Turkey bolsters Idlib military presence

Under deal agreed with Russia, Turkey has 12 so-called observation points inside Syria's Idlib aimed at monitoring de-escalation of violence.
Monday 17/09/2018
While Ankara says it agrees with Moscow on the need to push extremists out of Idlib, it is also concerned about the fate of moderate pro-Turkey rebels

ISTANBUL - Turkey's military has sent its most significant batch of reinforcements to the northwestern Syrian province of Idlib in weeks, reports said Monday, as Ankara seeks to prevent a Moscow-backed assault by forces of President Bashar al-Assad.

The reports came as President Recep Tayyip Erdogan prepared to meet his Russian counterpart Vladimir Putin in Sochi in a new bid to warn the Kremlin against seeking to take rebel-held Idlib by force.

Under a deal agreed with Russia, Turkey has already set up 12 so-called observation points inside Idlib aimed at monitoring a de-escalation of violence.

The Hurriyet daily said the reinforcements included tanks and other military hardware accompanied by a convoy of some 50 military vehicles.

They were sent over the border Sunday to the Turkish observation point of Jisr al-Shugur in the southwest of Idlib province.

It was the latest move in recent days by Turkey to shore up one of its observation points but Hurriyet said it was the most significant sent in the current spike in tensions.

Idlib is seen as the last stronghold of armed opposition to Assad after Syria's over seven year civil war. But some 60 percent of its territory is controlled by the Hayat Tahrir al-Sham (HTS) jihadist group, regarded as a successor to the former branch of Al-Qaeda in Syria.

Erdogan has repeatedly warned that an offensive by the regime to retake Idlib would lead to a humanitarian catastrophe and send a new wave of refugees towards Turkey.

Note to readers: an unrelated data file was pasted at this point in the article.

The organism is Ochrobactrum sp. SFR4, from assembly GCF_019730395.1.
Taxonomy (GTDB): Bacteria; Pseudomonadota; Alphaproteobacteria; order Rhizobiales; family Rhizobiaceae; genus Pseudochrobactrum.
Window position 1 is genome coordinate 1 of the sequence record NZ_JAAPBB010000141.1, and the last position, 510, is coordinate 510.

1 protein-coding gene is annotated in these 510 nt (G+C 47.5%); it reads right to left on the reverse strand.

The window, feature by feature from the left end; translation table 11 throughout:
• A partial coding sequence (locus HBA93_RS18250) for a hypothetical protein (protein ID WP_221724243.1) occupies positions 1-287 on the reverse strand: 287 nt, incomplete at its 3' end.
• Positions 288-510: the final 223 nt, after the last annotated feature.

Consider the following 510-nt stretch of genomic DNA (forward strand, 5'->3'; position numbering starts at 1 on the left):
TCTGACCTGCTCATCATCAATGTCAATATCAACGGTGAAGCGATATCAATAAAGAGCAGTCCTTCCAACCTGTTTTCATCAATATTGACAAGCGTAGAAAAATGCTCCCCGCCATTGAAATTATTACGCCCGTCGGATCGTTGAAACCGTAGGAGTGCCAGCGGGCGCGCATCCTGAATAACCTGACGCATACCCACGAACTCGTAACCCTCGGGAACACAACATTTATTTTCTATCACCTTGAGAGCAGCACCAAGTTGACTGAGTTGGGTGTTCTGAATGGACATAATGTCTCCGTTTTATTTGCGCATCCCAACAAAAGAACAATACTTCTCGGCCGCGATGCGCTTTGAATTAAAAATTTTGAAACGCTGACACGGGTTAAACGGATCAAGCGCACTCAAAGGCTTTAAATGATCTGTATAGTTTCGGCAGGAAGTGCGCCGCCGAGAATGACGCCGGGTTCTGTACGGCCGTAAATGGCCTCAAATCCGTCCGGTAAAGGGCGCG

In comments published in the Turkish press on Monday, Erdogan warned that the consequences of an offensive on Idlib would be "heavy".

"The people who leave are going to come to Turkey. They are not going to go to Iran, Iraq, Russia, Germany or France. This is why they must help Turkey and share the burden," he said.

Turkey and Russia in theory are on opposing sides in the Syrian war with Ankara backing rebels seeking the ouster of Assad, while Moscow and Tehran are the president's key allies.

In the last months Turkey and Russia have worked closely together in a bid to bring peace to Syria but analysts say the tensions over Idlib risk testing the alliance.

While Ankara says it agrees with Moscow on the need to push extremists out of Idlib, it is also concerned about the fate of moderate pro-Turkey rebels who are also present in the area.

Erdogan also said ahead of his talks with Putin that joint measures could be taken against "terrorist groups who are among the opposition".

But he warned that Turkey would not "take part in a measure which uses excuses to carry out bombing."